I didn’t like him. I handed him the gloves and he nodded. I didn’t like that smirk. He said nothing, just turned away, his broad back mocking me.
Tomorrow, I promised myself.
That night there was a storm – violent, tropical. Lightning rent the sky, thunder crashed and rain sleeted down, oppressive. I couldn’t sleep, thinking of the next day, as the water gurgled in the gutters and pipes.
The next morning, I went out early.
To find him. To find Roderick Fourmyle.
I’d decided to retire to the seaside after my wife died. Almost as soon as I arrived in Allcombe, I’d gone to the town’s only department store, Mingles, and bought the best pair of gloves in the shop: fine leather, lined with lamb’s wool, neat stitching. It’s silly, but Norah would never let me buy gloves, she always knitted them for me. I tried to wear them out, and she’d just say, ‘Oh, I’ll get started on a new pair.’ People at work noticed and remarked behind my back, I could tell by their manner, and the odd remark they made about them. The new gloves were a special present to myself, something to put my past behind me and to start a new life, a life where I did what I wanted to do, not what others dictated, not my wife, not my bosses at work: no domineering, no one hogging the limelight. I treasured my gloves and always treated them with care.
I’m not a naturally ‘matey’ person, I’m uncomfortable in social circumstances, but I’d joined the Allcombe Writer’s Circle. For the first time in my life I felt at home, comfortable with people. Each Friday evening we met: a group of friendly, sociable folks bound with a common love of literature and self-expression. I was happy and content in my new home, with my new life.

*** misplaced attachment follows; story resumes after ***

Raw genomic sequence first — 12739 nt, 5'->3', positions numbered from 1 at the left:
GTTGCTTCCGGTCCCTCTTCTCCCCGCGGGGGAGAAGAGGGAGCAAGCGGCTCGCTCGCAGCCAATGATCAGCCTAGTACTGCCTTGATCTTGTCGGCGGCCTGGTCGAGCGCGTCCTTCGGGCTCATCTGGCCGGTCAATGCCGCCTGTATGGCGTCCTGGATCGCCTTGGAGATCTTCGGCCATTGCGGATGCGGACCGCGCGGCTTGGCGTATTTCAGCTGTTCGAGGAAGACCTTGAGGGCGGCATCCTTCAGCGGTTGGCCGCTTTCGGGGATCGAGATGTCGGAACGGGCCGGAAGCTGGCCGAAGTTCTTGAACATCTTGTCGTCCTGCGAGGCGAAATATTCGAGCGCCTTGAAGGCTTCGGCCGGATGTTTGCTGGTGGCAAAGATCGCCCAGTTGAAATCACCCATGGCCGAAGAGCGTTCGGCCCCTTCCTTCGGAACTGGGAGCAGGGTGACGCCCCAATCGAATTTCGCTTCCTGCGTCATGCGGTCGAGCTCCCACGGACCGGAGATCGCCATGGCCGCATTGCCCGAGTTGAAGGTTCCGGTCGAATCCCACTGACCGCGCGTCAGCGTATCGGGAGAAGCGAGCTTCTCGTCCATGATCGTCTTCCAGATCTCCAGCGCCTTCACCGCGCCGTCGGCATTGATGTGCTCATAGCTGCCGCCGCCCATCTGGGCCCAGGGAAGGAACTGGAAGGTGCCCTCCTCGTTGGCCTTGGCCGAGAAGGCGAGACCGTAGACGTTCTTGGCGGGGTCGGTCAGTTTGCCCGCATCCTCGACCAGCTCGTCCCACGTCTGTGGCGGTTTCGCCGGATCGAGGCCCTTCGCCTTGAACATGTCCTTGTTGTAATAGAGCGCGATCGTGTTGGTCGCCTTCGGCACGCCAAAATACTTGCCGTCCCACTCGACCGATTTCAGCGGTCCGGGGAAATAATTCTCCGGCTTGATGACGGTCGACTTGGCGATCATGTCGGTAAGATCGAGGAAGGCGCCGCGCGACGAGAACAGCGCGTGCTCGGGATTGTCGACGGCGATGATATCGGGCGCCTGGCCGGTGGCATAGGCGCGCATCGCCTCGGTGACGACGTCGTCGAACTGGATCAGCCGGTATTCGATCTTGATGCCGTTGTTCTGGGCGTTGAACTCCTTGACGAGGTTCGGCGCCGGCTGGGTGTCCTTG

Then one Friday, Roderick Fourmyle had arrived. And ‘arrived’ was the word. We were reading our poetry. I had a new piece called ‘Shine Forth Bright Morn’ which I was very proud of. Halfway through, the doors to the hall banged open and everyone turned to look. I had to stop reading as no one was taking any notice of me. Then he came in! Tall, fair curly hair, smartly dressed. I could hear the whispers of appreciation from the ladies.
‘I say,’ His booming voice filled the hall. ‘Is this the writer’s group? Thought I’d have a go at the old scribbling. Can anyone join?’
I could have killed Mrs Watts, the librarian. She simpered up to him. Others clustered round. ‘So pleased to have you with us.’ ‘Welcome.’
My poem was totally forgotten. I sat down. Who was this man and why had he chosen to spoil the one place I’d found where I could be accepted and even admired?
I began to hate him. I stopped reading my pieces and sat quietly at the back, listening to others. I don’t think anyone noticed. I got a few questions, invitations to read, which sometimes I accepted, but mostly I shook my head and smiled.
He always read his work. It was crass, lacking any subtlety, with common rhymes and always that tum-te-tum rhythm. I had to admit it was dramatic, always ended with a bang and to the applause of the group, but they all reminded me of ‘Eskimo Nell’. Couldn’t the fools see it for what it was? And him for what he was?